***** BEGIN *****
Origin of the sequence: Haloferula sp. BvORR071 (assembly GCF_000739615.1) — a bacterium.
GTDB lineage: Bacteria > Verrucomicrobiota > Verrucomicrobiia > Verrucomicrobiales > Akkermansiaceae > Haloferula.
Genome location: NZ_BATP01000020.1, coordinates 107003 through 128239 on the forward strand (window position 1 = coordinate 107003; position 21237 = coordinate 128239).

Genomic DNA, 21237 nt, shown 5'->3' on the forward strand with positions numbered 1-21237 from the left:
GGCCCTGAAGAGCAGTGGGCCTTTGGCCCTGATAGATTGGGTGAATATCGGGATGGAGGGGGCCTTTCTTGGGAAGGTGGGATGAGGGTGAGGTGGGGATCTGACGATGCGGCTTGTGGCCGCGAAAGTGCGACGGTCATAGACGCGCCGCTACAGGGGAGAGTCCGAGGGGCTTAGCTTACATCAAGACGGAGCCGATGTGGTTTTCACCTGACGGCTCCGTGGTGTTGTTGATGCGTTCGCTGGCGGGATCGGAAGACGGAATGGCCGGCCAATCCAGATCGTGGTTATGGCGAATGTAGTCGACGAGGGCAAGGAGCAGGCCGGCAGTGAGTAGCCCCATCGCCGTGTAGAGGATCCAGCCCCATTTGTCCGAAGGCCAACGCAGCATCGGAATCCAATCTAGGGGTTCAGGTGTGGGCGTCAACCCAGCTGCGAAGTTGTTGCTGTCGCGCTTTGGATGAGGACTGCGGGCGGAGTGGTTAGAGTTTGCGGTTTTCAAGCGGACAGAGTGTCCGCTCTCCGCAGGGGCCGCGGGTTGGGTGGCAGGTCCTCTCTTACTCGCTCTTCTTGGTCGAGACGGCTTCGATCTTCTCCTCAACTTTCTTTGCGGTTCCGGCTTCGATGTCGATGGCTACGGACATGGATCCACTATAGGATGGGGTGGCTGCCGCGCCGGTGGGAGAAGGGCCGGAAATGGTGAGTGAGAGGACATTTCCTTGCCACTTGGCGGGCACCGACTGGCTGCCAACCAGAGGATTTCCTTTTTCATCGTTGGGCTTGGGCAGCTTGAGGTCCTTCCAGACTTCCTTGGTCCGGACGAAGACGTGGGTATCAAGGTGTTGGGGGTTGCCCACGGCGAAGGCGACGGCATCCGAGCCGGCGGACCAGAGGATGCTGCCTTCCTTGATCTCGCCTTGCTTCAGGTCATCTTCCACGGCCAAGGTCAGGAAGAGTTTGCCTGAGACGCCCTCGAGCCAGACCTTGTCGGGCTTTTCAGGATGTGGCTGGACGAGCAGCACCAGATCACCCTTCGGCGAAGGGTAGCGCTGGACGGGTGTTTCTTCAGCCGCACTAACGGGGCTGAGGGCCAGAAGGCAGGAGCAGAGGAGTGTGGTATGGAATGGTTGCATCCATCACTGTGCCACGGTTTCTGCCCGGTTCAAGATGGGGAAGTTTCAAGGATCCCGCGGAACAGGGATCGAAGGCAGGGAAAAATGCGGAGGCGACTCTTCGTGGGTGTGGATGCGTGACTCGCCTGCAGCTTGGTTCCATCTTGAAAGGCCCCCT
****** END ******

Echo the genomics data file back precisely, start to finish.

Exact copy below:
Origin of the sequence: Haloferula sp. BvORR071 (assembly GCF_000739615.1) — a bacterium.
GTDB lineage: Bacteria > Verrucomicrobiota > Verrucomicrobiia > Verrucomicrobiales > Akkermansiaceae > Haloferula.
Genome location: NZ_BATP01000020.1, coordinates 107003 through 128239 on the forward strand (window position 1 = coordinate 107003; position 21237 = coordinate 128239).

Genomic DNA, 21237 nt, shown 5'->3' on the forward strand with positions numbered 1-21237 from the left:
GGCCCTGAAGAGCAGTGGGCCTTTGGCCCTGATAGATTGGGTGAATATCGGGATGGAGGGGGCCTTTCTTGGGAAGGTGGGATGAGGGTGAGGTGGGGATCTGACGATGCGGCTTGTGGCCGCGAAAGTGCGACGGTCATAGACGCGCCGCTACAGGGGAGAGTCCGAGGGGCTTAGCTTACATCAAGACGGAGCCGATGTGGTTTTCACCTGACGGCTCCGTGGTGTTGTTGATGCGTTCGCTGGCGGGATCGGAAGACGGAATGGCCGGCCAATCCAGATCGTGGTTATGGCGAATGTAGTCGACGAGGGCAAGGAGCAGGCCGGCAGTGAGTAGCCCCATCGCCGTGTAGAGGATCCAGCCCCATTTGTCCGAAGGCCAACGCAGCATCGGAATCCAATCTAGGGGTTCAGGTGTGGGCGTCAACCCAGCTGCGAAGTTGTTGCTGTCGCGCTTTGGATGAGGACTGCGGGCGGAGTGGTTAGAGTTTGCGGTTTTCAAGCGGACAGAGTGTCCGCTCTCCGCAGGGGCCGCGGGTTGGGTGGCAGGTCCTCTCTTACTCGCTCTTCTTGGTCGAGACGGCTTCGATCTTCTCCTCAACTTTCTTTGCGGTTCCGGCTTCGATGTCGATGGCTACGGACATGGATCCACTATAGGATGGGGTGGCTGCCGCGCCGGTGGGAGAAGGGCCGGAAATGGTGAGTGAGAGGACATTTCCTTGCCACTTGGCGGGCACCGACTGGCTGCCAACCAGAGGATTTCCTTTTTCATCGTTGGGCTTGGGCAGCTTGAGGTCCTTCCAGACTTCCTTGGTCCGGACGAAGACGTGGGTATCAAGGTGTTGGGGGTTGCCCACGGCGAAGGCGACGGCATCCGAGCCGGCGGACCAGAGGATGCTGCCTTCCTTGATCTCGCCTTGCTTCAGGTCATCTTCCACGGCCAAGGTCAGGAAGAGTTTGCCTGAGACGCCCTCGAGCCAGACCTTGTCGGGCTTTTCAGGATGTGGCTGGACGAGCAGCACCAGATCACCCTTCGGCGAAGGGTAGCGCTGGACGGGTGTTTCTTCAGCCGCACTAACGGGGCTGAGGGCCAGAAGGCAGGAGCAGAGGAGTGTGGTATGGAATGGTTGCATCCATCACTGTGCCACGGTTTCTGCCCGGTTCAAGATGGGGAAGTTTCAAGGATCCCGCGGAACAGGGATCGAAGGCAGGGAAAAATGCGGAGGCGACTCTTCGTGGGTGTGGATGCGTGACTCGCCTGCAGCTTGGTTCCATCTTGAAAGGCCCCCT